Audi has spun out a new company called Holoride that aims to bring a VR experience to the backseat of every car, no matter if it’s a Ford, Mercedes or Chrysler Pacifica minivan.
Holoride was announced Monday at CES 2019 in Las Vegas.
While Holoride says it’s an independent company, the roots of this startup are all Audi. The automaker holds a minority interest through subsidiary Audi Electronics Venture, which developed the technology. Audi will license the technology to Holoride and the startup will use an open platform to allow any automaker as well as content developers to create whatever reality formats they desire.
Nils Wollny, head of digital business at Audi co-founded Holoride with Marcus Kühne, who was project lead of Audi’s VR experience and Daniel Profendiner, a software engineer at the company. Wollny is Holoride’s CEO.
Holoride’s founding story didn’t have one single starting point. Profendiner and Kühne didn’t know each other. But both were working on the same patent application to use VR as a sales application and for simulation purposes. “We came to the same idea because we wrote the same patent,” Profendiner said, who then built a prototype to show Kühne.
The pair introduced the idea to Wollny, who recognized a much bigger opportunity, the two said.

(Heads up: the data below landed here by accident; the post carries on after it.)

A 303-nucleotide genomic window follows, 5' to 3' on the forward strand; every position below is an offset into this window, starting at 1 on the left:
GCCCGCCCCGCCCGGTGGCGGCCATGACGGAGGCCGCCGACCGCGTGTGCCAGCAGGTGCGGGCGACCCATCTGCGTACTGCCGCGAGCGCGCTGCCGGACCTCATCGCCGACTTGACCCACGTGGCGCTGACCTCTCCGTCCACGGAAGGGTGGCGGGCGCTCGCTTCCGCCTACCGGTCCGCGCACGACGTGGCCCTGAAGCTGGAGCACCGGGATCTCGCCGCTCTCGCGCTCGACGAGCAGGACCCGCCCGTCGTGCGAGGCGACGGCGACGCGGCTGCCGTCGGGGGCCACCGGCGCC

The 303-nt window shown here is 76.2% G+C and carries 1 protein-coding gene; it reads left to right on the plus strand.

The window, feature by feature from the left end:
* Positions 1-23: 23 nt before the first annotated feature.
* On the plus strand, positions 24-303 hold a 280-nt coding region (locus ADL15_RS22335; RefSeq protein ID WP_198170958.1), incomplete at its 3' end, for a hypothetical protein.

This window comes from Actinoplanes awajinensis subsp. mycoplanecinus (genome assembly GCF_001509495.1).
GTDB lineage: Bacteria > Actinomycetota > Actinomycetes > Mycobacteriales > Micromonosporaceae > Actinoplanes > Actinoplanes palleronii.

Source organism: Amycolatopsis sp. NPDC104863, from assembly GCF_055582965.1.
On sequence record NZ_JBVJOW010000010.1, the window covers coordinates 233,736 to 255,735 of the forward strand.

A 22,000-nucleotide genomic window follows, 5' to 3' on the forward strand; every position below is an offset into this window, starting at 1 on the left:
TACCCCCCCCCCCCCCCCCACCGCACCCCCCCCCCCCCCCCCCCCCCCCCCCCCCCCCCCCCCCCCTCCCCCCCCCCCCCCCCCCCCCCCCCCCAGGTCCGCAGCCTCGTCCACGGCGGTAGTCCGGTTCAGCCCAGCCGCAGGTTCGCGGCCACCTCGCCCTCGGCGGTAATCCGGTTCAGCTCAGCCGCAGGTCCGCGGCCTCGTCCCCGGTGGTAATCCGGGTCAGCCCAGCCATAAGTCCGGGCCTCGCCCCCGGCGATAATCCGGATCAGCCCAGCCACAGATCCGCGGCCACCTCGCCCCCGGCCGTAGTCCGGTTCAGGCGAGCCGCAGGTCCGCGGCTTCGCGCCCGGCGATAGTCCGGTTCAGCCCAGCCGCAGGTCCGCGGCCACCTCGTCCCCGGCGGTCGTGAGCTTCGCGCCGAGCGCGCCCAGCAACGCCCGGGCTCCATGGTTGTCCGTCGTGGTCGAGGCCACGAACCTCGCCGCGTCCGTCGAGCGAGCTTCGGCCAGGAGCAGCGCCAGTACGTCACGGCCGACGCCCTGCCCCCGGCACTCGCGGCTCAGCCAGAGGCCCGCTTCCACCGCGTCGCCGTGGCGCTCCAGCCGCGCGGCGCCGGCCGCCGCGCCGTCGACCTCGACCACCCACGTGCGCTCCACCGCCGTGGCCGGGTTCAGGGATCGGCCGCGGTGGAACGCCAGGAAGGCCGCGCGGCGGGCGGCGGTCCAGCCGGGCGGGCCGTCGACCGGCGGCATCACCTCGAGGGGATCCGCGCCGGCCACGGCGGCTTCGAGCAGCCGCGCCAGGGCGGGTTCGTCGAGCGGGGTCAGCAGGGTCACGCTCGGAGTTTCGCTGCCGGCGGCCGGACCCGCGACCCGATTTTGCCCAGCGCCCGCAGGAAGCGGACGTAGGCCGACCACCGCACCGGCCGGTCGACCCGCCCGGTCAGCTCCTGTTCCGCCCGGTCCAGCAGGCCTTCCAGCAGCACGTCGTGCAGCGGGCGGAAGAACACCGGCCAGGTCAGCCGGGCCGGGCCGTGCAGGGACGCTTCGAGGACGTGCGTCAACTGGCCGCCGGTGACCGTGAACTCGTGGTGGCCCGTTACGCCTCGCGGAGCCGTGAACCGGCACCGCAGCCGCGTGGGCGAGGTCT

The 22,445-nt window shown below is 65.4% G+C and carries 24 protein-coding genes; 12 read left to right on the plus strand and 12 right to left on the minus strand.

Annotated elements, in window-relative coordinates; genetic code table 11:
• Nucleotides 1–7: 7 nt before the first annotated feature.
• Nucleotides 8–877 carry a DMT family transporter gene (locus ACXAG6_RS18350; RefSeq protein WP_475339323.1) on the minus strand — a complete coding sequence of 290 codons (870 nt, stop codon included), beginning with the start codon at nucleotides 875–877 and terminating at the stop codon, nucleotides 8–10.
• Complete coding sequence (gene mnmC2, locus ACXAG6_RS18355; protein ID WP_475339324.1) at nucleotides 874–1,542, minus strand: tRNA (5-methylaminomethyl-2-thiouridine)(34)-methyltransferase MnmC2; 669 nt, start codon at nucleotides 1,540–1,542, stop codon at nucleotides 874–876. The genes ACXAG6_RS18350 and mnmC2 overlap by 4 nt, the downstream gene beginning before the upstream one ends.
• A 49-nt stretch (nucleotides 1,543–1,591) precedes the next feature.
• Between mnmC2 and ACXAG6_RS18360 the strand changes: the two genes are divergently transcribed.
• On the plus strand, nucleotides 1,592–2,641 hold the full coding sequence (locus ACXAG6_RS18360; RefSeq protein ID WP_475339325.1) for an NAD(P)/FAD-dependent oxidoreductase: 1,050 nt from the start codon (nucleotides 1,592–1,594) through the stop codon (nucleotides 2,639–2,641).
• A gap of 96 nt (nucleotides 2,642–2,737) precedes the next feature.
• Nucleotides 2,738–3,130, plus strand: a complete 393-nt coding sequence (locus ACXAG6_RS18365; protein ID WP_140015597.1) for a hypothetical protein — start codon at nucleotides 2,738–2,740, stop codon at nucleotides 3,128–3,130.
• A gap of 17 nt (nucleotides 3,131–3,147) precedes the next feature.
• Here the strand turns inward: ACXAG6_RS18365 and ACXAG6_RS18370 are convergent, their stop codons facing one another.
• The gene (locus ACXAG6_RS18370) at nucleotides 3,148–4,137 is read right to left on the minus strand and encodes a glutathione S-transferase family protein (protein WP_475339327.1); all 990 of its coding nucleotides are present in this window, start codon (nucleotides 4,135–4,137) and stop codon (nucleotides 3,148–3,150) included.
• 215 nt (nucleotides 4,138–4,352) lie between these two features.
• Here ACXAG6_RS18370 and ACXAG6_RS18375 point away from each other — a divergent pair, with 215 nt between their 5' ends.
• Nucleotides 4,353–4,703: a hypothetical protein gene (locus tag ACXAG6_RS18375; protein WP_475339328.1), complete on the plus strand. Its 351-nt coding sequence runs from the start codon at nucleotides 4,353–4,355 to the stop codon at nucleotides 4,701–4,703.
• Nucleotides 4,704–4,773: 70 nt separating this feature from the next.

“Car entertainment today is limited, you have small screens, people get sick. Here we’re expanding this potential,” Profendiner told TechCrunch before a demo at CES 2019. “We wanted to create something that benefitted from moving.”
TechCrunch experienced what this VR future in the car might look and feel like. And it didn’t make either participant sick or nauseous. Part of the magic is that what users view through their VR headsets is matched with the movement of the vehicle. It’s what made TechCrunch guinea pigs Matt Burns, and myself, have trouble distinguishing just how fast we were moving while we had our VR headsets on. (It felt like 35 miles per hour during the 10 minute demo at Las Vegas Speedway. We learned the vehicle was traveling at speeds of up to 90 mph.)
The interesting piece is what Holoride plans to do with this tech. The company is keen on making this an open platform and agnostic in every way.
Holoride hopes to have a software development kit out by the end of the year that it can share to content and game developers. The SDK will serve as the interface to the vehicle data and transfer those into virtual realities. This allows the developer to create movies and games that will synchronize with the user’s motion as they sit in the backseat of a vehicle. Conventional movies, series or presentations can also be viewed with a significantly reduced chance of motion sickness, according to Audi.
Holoride plans to launch the VR entertainment on the market within the next three years using standard VR glasses for backseat passengers. The company sees other opportunities to expand and incorporate the surrounding environment, like a traffic jam, becoming a part of the experience. For example, stopping at traffic lights could introduce unexpected obstacles to a game or interrupt a learning program with a quick quiz, the company said.